Compassionate mentorship both inside and outside the lab

Karthish Manthiram, visiting assistant professor of chemical engineering, has been honored as Committed to Caring for encouraging students to live balanced lives.

Daniel Korsun | Office of Graduate Education

Although his professional expertise lies in developing chemical catalysts, MIT Visiting Professor Karthish Manthiram also makes sure to catalyze positive relationships with his graduate students.

Manthiram is concluding his appointment as an assistant professor of chemical engineering at MIT. He is the principal investigator for the Manthiram Lab, which focuses on developing and producing key catalysts that are essential in chemical production. Crucially, Manthiram’s lab focuses on using clean, renewable energy to produce these catalysts, in an effort to reduce the carbon footprint associated with the production of important chemicals.

Manthiram is in the process of moving his laboratory to a new home at Caltech in Pasadena, California. Although the MIT community will miss his mentorship and kind ways, the Caltech community will be gaining a talented scientist and a compassionate mentor.

Encouraging dialogue

According to his graduate students, Manthiram has actively worked to foster an open and communicative group environment, where group members can discuss a variety of topics without fear of retribution or judgement.

In order to support and accelerate increasingly common and important discussions about the academic experience, Manthiram “intentionally creates spaces … for open dialogue about mental health, diversity and inclusion, [and] transparency and reproducibility in scientific research.” Because of Manthiram’s clear dedication to these issues and to encouraging dialogue about them, his students feel comfortable voicing their own opinions openly.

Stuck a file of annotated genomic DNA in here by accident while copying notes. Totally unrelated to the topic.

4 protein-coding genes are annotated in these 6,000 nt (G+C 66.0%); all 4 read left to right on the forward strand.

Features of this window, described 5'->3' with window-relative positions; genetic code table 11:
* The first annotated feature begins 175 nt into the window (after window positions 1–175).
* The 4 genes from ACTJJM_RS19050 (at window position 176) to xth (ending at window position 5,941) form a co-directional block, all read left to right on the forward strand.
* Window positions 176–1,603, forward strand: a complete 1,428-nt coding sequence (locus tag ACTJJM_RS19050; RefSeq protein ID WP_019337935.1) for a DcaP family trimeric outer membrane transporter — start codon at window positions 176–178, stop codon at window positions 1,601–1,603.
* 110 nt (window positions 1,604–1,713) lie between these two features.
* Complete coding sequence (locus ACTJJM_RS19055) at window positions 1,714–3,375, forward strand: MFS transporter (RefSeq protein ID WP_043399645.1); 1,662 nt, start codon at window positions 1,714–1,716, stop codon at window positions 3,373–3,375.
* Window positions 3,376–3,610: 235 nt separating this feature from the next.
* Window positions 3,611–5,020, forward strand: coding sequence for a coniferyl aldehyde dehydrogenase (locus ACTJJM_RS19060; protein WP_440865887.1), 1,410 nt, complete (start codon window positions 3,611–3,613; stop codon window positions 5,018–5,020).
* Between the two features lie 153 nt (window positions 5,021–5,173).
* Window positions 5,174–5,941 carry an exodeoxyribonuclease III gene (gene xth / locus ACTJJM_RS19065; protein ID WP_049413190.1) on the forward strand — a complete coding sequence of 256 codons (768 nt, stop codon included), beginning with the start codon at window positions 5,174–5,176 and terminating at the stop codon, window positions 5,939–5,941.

Crucially, he also takes his students’ feedback to heart in an effort to create the best learning environment possible. One of his nominators noted that “he is constantly seeking our feedback about anything he or the group can improve, and actually takes action on the feedback we provide.” Not only is Manthiram a supportive and kind mentor, but he actively works to tailor his mentorship style to better suit his students.

Managing work-life balance

The trials and tribulations of an MIT graduate student can be quite grueling, and unfortunately can often spill over into a student’s personal life. However, Manthiram makes it clear to his students that he wants them to strive for an appropriate level of work-life balance, and that he cares about them even after they leave the lab for the day.

Manthiram makes his commitment to balanced living very clear in a laboratory compact that he has published on his lab’s website. In it, he emphasizes the lab’s goal of pushing the boundaries of electrified chemical synthesis, while also recognizing that he and the lab’s other members should “value growth in all aspects of our lives,” because while “research and science are an important facet of what we do … we recognize the importance of living our daily lives outside of the lab fully.”

Manthiram takes the goals outlined by the laboratory compact to heart; as one nominator put it, “he has always empathized and made me feel as not just a grad student, but somebody he truly cares about,” while another wrote that Manthiram always encourages self-reflection among his students so that they can pursue a more balanced life.

Manthiram’s students are incredibly grateful that their advisor truly cares about their overall happiness and success outside of academia. One nominator summarized: “What Karthish has done for me, that nobody has ever done before, is try to guide me to living a better life, not simply a more productive one.”

Originally posted in MIT News on January 4, 2022



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